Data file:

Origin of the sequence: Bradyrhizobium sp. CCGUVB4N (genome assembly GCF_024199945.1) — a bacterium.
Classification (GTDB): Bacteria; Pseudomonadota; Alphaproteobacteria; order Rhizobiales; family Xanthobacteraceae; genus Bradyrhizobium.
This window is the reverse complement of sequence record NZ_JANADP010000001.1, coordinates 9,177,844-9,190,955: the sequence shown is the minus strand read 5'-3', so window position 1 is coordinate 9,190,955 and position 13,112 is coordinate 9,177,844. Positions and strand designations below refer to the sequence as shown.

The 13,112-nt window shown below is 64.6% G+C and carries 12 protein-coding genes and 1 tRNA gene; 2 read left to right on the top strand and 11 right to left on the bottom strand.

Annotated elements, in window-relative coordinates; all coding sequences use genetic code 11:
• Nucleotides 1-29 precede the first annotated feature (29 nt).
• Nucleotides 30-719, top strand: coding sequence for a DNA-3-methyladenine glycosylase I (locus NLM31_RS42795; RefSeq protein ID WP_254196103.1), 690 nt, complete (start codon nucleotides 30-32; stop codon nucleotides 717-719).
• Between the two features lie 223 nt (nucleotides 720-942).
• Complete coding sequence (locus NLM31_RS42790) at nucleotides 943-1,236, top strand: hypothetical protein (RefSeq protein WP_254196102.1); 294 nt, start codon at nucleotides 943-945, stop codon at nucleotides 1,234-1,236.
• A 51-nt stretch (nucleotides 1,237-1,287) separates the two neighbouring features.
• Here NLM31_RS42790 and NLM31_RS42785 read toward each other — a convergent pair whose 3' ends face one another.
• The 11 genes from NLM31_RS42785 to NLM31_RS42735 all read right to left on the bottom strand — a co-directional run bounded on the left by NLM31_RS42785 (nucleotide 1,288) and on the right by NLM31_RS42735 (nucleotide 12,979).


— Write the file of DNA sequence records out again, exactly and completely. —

Origin of the sequence: Bradyrhizobium sp. CCGUVB4N (genome assembly GCF_024199945.1) — a bacterium.
Classification (GTDB): Bacteria; Pseudomonadota; Alphaproteobacteria; order Rhizobiales; family Xanthobacteraceae; genus Bradyrhizobium.
This window is the reverse complement of sequence record NZ_JANADP010000001.1, coordinates 9,177,844-9,190,955: the sequence shown is the minus strand read 5'-3', so window position 1 is coordinate 9,190,955 and position 13,112 is coordinate 9,177,844. Positions and strand designations below refer to the sequence as shown.

The 13,112-nt window shown below is 64.6% G+C and carries 12 protein-coding genes and 1 tRNA gene; 2 read left to right on the top strand and 11 right to left on the bottom strand.

Annotated elements, in window-relative coordinates; all coding sequences use genetic code 11:
• Nucleotides 1-29 precede the first annotated feature (29 nt).
• Nucleotides 30-719, top strand: coding sequence for a DNA-3-methyladenine glycosylase I (locus NLM31_RS42795; RefSeq protein ID WP_254196103.1), 690 nt, complete (start codon nucleotides 30-32; stop codon nucleotides 717-719).
• Between the two features lie 223 nt (nucleotides 720-942).
• Complete coding sequence (locus NLM31_RS42790) at nucleotides 943-1,236, top strand: hypothetical protein (RefSeq protein WP_254196102.1); 294 nt, start codon at nucleotides 943-945, stop codon at nucleotides 1,234-1,236.
• A 51-nt stretch (nucleotides 1,237-1,287) separates the two neighbouring features.
• Here NLM31_RS42790 and NLM31_RS42785 read toward each other — a convergent pair whose 3' ends face one another.
• The 11 genes from NLM31_RS42785 to NLM31_RS42735 all read right to left on the bottom strand — a co-directional run bounded on the left by NLM31_RS42785 (nucleotide 1,288) and on the right by NLM31_RS42735 (nucleotide 12,979).